We love talking business and operations to budding entrepreneurs and veterans whenever we can. In Glint’s holiday podcast, Craig sits with seasoned business owner (and March Madness fanatic) Shane Houshmand.
Craig and Shane discuss when business sense needs to be clarified and when a one-size-fits-all approach may impact the bottom line negatively.
But…you’ll have to listen to the podcast (or watch it) to get the details. However, we asked Shane about his operational pet peeve a few months ago, and his response was meetings. Drive efficiency and contain “the meeting monster” with the following advice. Enjoy, and let us know what you would add.
How to Contain the Meeting Monster
As a person in leadership, you know the value of a meeting, but it is evident by team members’ participation level or lack of enthusiasm that only some feel the same. Perhaps you have been on the other side and thought you were “wasting” your time in another routine meeting but felt it was a necessary evil, and hopefully, the benefits would outweigh the discord. In larger organizations, it is possible to be part of multiple meetings on the same day, providing the same information to numerous teams and thinking, “Is this the best use of an individual’s time?” Understanding and addressing this reality is a constant struggle in organizations, big and small.
From a financial perspective, it is essential to justify each person’s committed time during the meeting instead of lumping everyone into a one-hour time slot and thinking of it as just a “one-hour meeting.”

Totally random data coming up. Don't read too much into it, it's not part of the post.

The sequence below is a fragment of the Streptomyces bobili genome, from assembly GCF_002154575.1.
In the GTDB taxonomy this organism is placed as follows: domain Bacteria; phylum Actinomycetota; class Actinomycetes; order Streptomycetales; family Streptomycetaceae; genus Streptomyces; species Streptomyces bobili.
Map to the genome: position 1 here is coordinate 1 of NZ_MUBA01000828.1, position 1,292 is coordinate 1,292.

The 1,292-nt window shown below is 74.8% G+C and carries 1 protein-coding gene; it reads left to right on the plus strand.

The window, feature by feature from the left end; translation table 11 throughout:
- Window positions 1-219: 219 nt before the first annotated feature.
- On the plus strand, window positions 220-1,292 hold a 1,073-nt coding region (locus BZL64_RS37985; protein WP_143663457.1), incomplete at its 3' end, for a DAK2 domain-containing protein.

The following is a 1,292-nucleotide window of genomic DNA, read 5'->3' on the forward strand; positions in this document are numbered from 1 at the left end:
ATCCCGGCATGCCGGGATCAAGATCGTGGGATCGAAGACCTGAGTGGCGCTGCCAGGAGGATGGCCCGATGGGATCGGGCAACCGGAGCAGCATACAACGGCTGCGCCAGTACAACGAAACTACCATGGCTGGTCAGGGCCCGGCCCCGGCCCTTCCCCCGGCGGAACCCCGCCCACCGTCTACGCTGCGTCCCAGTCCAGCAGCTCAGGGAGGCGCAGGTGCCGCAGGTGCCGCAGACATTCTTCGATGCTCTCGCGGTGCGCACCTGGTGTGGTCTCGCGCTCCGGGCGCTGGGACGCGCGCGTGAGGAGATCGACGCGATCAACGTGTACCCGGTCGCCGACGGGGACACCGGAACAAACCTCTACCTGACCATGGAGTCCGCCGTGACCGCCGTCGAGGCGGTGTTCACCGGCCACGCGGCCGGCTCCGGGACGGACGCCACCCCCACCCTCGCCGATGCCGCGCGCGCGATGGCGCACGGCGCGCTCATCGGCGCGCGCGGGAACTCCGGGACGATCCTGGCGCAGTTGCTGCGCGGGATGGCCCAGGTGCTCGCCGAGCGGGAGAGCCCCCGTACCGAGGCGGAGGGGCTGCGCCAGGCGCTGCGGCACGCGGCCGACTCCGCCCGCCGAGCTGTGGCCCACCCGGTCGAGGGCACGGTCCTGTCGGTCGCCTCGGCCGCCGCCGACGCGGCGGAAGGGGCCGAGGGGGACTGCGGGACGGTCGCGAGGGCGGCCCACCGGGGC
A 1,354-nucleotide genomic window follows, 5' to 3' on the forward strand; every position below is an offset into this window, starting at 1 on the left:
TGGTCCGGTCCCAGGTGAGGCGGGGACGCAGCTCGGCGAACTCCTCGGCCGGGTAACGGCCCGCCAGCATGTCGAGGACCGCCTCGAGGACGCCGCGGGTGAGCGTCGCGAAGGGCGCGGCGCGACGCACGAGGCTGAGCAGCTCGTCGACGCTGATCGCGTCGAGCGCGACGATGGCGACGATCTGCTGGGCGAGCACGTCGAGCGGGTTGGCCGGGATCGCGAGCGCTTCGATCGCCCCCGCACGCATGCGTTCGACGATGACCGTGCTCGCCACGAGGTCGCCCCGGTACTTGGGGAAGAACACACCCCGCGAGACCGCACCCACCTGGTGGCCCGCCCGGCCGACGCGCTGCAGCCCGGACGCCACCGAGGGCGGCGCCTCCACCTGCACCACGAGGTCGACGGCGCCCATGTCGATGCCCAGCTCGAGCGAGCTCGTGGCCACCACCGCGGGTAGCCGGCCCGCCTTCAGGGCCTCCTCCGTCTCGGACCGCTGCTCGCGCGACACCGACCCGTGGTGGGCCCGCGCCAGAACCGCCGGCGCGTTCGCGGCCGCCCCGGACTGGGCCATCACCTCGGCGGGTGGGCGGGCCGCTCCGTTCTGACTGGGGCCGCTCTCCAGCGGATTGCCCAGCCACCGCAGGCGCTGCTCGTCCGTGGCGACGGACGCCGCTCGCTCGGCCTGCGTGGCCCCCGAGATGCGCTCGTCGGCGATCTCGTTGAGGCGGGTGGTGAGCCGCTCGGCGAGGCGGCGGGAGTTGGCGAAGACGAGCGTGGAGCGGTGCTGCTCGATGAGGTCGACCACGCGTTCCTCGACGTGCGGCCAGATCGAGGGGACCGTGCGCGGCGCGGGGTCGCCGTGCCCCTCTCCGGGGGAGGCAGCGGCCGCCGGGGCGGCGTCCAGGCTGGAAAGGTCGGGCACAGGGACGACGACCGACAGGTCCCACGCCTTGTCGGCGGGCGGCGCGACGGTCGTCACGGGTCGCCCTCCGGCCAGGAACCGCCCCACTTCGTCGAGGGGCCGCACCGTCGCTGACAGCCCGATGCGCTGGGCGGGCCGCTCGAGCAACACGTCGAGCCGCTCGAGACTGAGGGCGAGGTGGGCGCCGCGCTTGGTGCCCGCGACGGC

Consider a one-hour session is not an hour-long meeting but ten individual hours for a discussion utilizing ten people.
Looking at the same meeting through this lens emphasizes the importance of the team lead’s understanding of each member’s expected contribution during that time.
Although you can only sometimes measure every meeting in dollars and cents of the individual participants, not considering the value of each member’s involvement in those terms may not be a sound decision.
You can address multiple objectives during a meeting, such as planning, problem-solving, decision-making, or building morale. You can also utilize many tools to frame the meeting for everyone in advance. Today’s discussion is about the role of the team lead and the importance of establishing those guidelines.
The standard expectation for a group meeting is that everyone be present for a set amount of time, but is that necessary?
Let’s organize the meeting so some team members can leave earlier or arrive later. Can some team members receive notes from the meeting instead of attending? If some members leave early, will it cause resentment from others? The answer is yes to all the above questions. That being said, you can organize meetings so that levels of participation are pre-determined by setting a plan and expectations.
This planning creates more responsibility for the team lead but will positively impact all members involved. If you get into the practice of sending meeting notes and expectations, it will create cohesion within the team. Using this process to inform all team members, not just those in attendance, will allow those members not present to be in the loop. This approach also minimizes animosity resulting from an improperly communicated plan.
No one wants to stay for an entire meeting unless the importance of their involvement is communicated in advance. Proper communication is vital.
An approach that encompasses the planning and defining of agendas will result in more involvement from those present during a meeting. This approach also allows contributions and moving toward project implementation, creating dynamic and concise input. Rather than hearing the hackneyed phrasing at the beginning of a meeting, team members will understand that their time is valued because they will experience the benefits of a more tightly orchestrated attendance agenda.
The purpose of this perspective is to refresh the way we justify having a meeting and to show you can create value in all aspects of planning and execution. If you want to experience our meeting advice, contact email@example.com or call 817-616-0320.